A whitish-colored blob with bulging eyes hovered stock-still in Lake Okeechobee’s shallow Moonshine Bay, illuminated by Captain Charles “Skeeter” Holland’s headlamp. “Okay,” …
Catch An Inshore Slam Near Crystal River
[Crystal River, FL.–] Hurricane Irma’s lashing winds and roiled waters have done nothing to degrade the fishing along Florida’s Nature Coast.
Sure, the Gulf and inshore waters got murky, but the redfish and sea trout don’t seem to mind. With the higher- than- usual high tides and lower-than -usual low tides of autumn; cooler water temperatures; and fewer anglers on the water, you the inshore angler stand an excellent chance of bagging an inshore slam of snook, redfish and sea trout. You could photograph and release them, or photograph them and keep one of each for dinner — now that snook season is open.
If you are unfamiliar with the Crystal River/Homosassa area, you could book one of several excellent inshore guides to take you where the fish are: Captain William Toney (352-422-4141); Captain Madison MacDonald (352-601-7392) and Captain Colin Guy (352-634-2901).
For the last few years, the Nature Coast has experienced something of a snook bonanza. This hard-fighting, line-sided speedster will make you work for it, but it is so much fun. Toney and MacDonald recommend casting a C.A.L. Shad jerkbait in glow/goldrush with a 1/8-ounce chartreuse jig head or a MirOLure Little John around the points of mangrove islands all the way up to the mouths of the Homosassa and Chassahowitzka rivers on the higher stages of the tide.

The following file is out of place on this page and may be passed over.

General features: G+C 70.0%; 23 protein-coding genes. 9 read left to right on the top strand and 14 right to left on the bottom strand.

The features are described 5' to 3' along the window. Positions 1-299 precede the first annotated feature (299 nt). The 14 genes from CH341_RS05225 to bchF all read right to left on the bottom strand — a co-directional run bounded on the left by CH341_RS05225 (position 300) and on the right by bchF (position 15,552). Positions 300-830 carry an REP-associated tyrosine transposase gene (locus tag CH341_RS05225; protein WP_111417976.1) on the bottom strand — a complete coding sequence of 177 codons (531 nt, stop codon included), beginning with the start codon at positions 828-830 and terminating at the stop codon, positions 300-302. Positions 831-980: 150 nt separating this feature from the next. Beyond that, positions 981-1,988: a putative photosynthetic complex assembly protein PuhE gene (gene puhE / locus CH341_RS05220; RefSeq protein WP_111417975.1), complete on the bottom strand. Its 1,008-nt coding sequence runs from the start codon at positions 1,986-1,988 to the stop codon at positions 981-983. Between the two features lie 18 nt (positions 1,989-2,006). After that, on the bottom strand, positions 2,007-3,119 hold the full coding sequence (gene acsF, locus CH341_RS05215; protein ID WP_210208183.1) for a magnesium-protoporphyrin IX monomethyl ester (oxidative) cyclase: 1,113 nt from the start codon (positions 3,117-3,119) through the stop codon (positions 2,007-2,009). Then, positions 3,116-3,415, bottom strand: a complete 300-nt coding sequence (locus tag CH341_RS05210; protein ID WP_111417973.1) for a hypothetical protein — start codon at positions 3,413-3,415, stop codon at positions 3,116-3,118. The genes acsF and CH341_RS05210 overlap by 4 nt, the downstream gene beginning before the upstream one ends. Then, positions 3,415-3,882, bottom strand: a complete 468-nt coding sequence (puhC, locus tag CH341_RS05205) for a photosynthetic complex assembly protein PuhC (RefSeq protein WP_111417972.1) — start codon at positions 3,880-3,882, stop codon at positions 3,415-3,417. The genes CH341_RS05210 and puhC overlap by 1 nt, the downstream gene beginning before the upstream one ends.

Once you’ve checked off the snook, the red should be a gimme. In the fall, bull reds way over the slot limit of 18 to 27 inches make their way inshore from their Gulf spawning areas following schools of mullet. According to Guy, they can often be found on the spoil banks off Crystal River, in the moats of mangrove islands and around rocky reefs on the rising tide. Guy and Toney say the best bait is live pinfish or shrimp. But for purists who prefer artificials, a good bet is 1/4-oz. Eppinger gold spoon, or various soft plastics.
Sea trout are becoming a lot easier to locate than they were a month ago. The go-to bait just about everywhere on the Gulf coast is a live shrimp fished beneath a popping cork such as a Cajun Thunder or Flats Equalizer. (Purists may substitute a soft plastic for the live shrimp.) Toney and MacDonald are finding the spotted sportsters on the south side of the Homosassa channel and north of the Chassahowitzka River channel and also just west of the St. Martin’s Keys.
You certainly don’t have to be an expert to score a slam; all three guides are happy to teach novices how to cast and retrieve their baits. And besides the satisfaction of besting the big three, you can have your catch cooked at any of several excellent local restaurants. Some suggestions: Katch Twenty Two in Lecanto (352-746-6691) and West 82 Bar and Grill at the Plantation on Crystal River (www.plantationoncrystalriver.com), which is also a great place to stay during your fishing trip. Call ahead to make arrangements for preparing your catch.
Take a break from post-Irma recovery with a brief fishing excursion. You might be able to write it off as therapy.